Glass of water shows complex side of ‘easy’

‘I’M EASY,” she said upon sitting down — a comment that caused at least two other male heads to turn. Another man scooted one barstool closer.

I proceeded with caution, because many people believe they are exactly opposite than the way that they are. I took her comment to mean “easy to wait on.”

The thought faded with her very first order.

“I’ll just have water,” she said. Only adding the “no ice” part after I had already filled a glass with ice and water.

“Can you put it in a different type of glass?” she asked after I had filled yet another glass with just water.

“A different type of glass?” I asked.

“You know, a fancy one.”

“Sure.” It was early enough in the evening and not busy enough to make that sort of thing aggravating.

In most bars, water comes out of the soda gun, that little prop that looks like the arm of the robot from the TV series “Lost in Space.” Ironically, it is the slowest liquid a bartender is able dispense so “just a glass of water” can often take as long to make as the most difficult and expensive drink behind the bar. Doubly ironic, bartenders are not usually tipped on effort but on merely sales.

But then again, no one ever said that life was going to be fair.

“I’ll have lemon, too.”

Placing a lemon wedge on the rim of a different iceless glass, albeit a fancy one, I sighed inwardly at the long delayed completion of so simple a task.

I sighed too soon.

“Do you have lemon twists?”

“Of course.”

I started to wonder when the “easy” part was going to start. I also noticed the two head-turners were now clearly looking in entirely different directions and the stool scooter had moved back to his original seat.

“That’s quite an order,” said a man who obviously didn’t see the red flags waving.

“What do you mean?” she said.

Uh oh, I thought, moving away.

“I just meant that you had a very specific water order,” stammered the flag blind man.

“What do you mean?”

“I was just making conversation.”

I kept my head down, and the two head-turners didn’t flinch. We might as well have been ostriches with our heads in the sand. Safely in the sand, I might add.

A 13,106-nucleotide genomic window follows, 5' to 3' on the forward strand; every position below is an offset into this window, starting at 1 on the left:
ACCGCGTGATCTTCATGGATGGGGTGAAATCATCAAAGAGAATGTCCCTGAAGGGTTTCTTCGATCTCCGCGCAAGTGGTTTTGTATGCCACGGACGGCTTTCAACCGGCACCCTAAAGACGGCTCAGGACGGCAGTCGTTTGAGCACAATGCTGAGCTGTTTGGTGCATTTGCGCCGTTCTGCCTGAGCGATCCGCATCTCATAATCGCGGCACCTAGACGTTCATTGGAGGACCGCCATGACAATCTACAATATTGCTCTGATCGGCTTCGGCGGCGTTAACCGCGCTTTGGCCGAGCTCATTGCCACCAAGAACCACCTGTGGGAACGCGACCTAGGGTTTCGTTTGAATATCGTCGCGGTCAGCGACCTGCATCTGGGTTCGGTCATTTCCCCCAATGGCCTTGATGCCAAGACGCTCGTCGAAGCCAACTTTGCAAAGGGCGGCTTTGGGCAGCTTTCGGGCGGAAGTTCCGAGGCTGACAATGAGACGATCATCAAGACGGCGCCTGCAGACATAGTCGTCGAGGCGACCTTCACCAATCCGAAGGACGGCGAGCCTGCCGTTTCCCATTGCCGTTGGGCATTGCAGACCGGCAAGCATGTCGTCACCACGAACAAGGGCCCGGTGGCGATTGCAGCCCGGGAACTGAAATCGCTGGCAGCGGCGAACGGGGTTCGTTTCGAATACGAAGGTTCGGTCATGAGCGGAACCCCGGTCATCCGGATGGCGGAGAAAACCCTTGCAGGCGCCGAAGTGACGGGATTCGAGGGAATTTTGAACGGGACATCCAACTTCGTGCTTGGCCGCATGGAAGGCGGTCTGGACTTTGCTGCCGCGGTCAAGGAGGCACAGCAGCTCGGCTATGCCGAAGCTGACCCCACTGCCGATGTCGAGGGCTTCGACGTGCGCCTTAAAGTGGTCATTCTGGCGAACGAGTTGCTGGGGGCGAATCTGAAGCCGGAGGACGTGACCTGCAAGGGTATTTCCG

“Hmph,” said the woman crossing her arms.

“I didn’t mean anything by it,” he said, visibly shaking.

Too late. Umbrage had been taken.

Soon enough, an unwitting man sat down between the two feuding strangers. He was to become a pawn in a game only one person was playing. The water drinking woman took an immediate interest in the new arrival, she practically threw herself at the new man; all the while looking indignantly at the poor stranger who had commented on her water order.

After a mixed drink order that made the earlier water order look tame, she boldly leaned in to kiss the stranger. As she did so, she stared coldly at the earlier gentleman.

That earlier gentleman, meanwhile, looked bewildered.

When she suggested to the newest arrival that they depart for her place, she did so staring long at the poor earlier commenter. So long in fact, that the new arrival also looked.

When they left, the poor commenter looked at me.

“Didn’t she say that she was going to be easy.”

“She didn’t say that she was going to be easy. She said that she was easy.”

This encounter left me with four thoughts:

• When ordering drinks at a bar it is much appreciated when the customer mentions all modifications before the drink is actually made.

• “There seems to be some perverse human characteristic that likes to make easy things difficult,” said billionaire Warren Buffett. Incidentally I have waited on Buffett twice, and both times he was easy as pie.

• What initially seems like the best of luck can sometimes turn out to be the worst.

• Being physically easy can often be an attempt to make up for being psychologically difficult.